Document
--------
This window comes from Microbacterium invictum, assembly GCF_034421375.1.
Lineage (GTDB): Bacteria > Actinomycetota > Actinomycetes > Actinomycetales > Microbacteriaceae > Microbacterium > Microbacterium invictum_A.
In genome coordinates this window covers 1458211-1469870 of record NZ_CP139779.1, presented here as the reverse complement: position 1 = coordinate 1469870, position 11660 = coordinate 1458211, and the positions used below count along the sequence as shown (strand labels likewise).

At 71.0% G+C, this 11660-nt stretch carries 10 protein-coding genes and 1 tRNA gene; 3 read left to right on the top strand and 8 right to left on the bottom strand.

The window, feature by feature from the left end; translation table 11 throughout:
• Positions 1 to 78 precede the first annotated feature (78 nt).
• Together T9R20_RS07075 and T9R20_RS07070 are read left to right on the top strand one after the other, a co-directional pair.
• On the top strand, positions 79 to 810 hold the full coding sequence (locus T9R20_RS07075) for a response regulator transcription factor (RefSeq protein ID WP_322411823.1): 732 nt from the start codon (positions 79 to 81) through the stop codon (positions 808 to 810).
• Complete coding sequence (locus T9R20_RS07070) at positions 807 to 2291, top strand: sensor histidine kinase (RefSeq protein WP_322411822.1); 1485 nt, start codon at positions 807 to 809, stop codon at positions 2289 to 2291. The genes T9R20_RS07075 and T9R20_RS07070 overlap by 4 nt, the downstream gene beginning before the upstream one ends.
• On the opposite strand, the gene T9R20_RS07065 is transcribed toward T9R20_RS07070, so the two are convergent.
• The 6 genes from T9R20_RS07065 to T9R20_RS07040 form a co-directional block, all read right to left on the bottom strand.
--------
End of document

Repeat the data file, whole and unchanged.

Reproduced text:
This window comes from Microbacterium invictum, assembly GCF_034421375.1.
Lineage (GTDB): Bacteria > Actinomycetota > Actinomycetes > Actinomycetales > Microbacteriaceae > Microbacterium > Microbacterium invictum_A.
In genome coordinates this window covers 1458211-1469870 of record NZ_CP139779.1, presented here as the reverse complement: position 1 = coordinate 1469870, position 11660 = coordinate 1458211, and the positions used below count along the sequence as shown (strand labels likewise).

At 71.0% G+C, this 11660-nt stretch carries 10 protein-coding genes and 1 tRNA gene; 3 read left to right on the top strand and 8 right to left on the bottom strand.

The window, feature by feature from the left end; translation table 11 throughout:
• Positions 1 to 78 precede the first annotated feature (78 nt).
• Together T9R20_RS07075 and T9R20_RS07070 are read left to right on the top strand one after the other, a co-directional pair.
• On the top strand, positions 79 to 810 hold the full coding sequence (locus T9R20_RS07075) for a response regulator transcription factor (RefSeq protein ID WP_322411823.1): 732 nt from the start codon (positions 79 to 81) through the stop codon (positions 808 to 810).
• Complete coding sequence (locus T9R20_RS07070) at positions 807 to 2291, top strand: sensor histidine kinase (RefSeq protein WP_322411822.1); 1485 nt, start codon at positions 807 to 809, stop codon at positions 2289 to 2291. The genes T9R20_RS07075 and T9R20_RS07070 overlap by 4 nt, the downstream gene beginning before the upstream one ends.
• On the opposite strand, the gene T9R20_RS07065 is transcribed toward T9R20_RS07070, so the two are convergent.
• The 6 genes from T9R20_RS07065 to T9R20_RS07040 form a co-directional block, all read right to left on the bottom strand.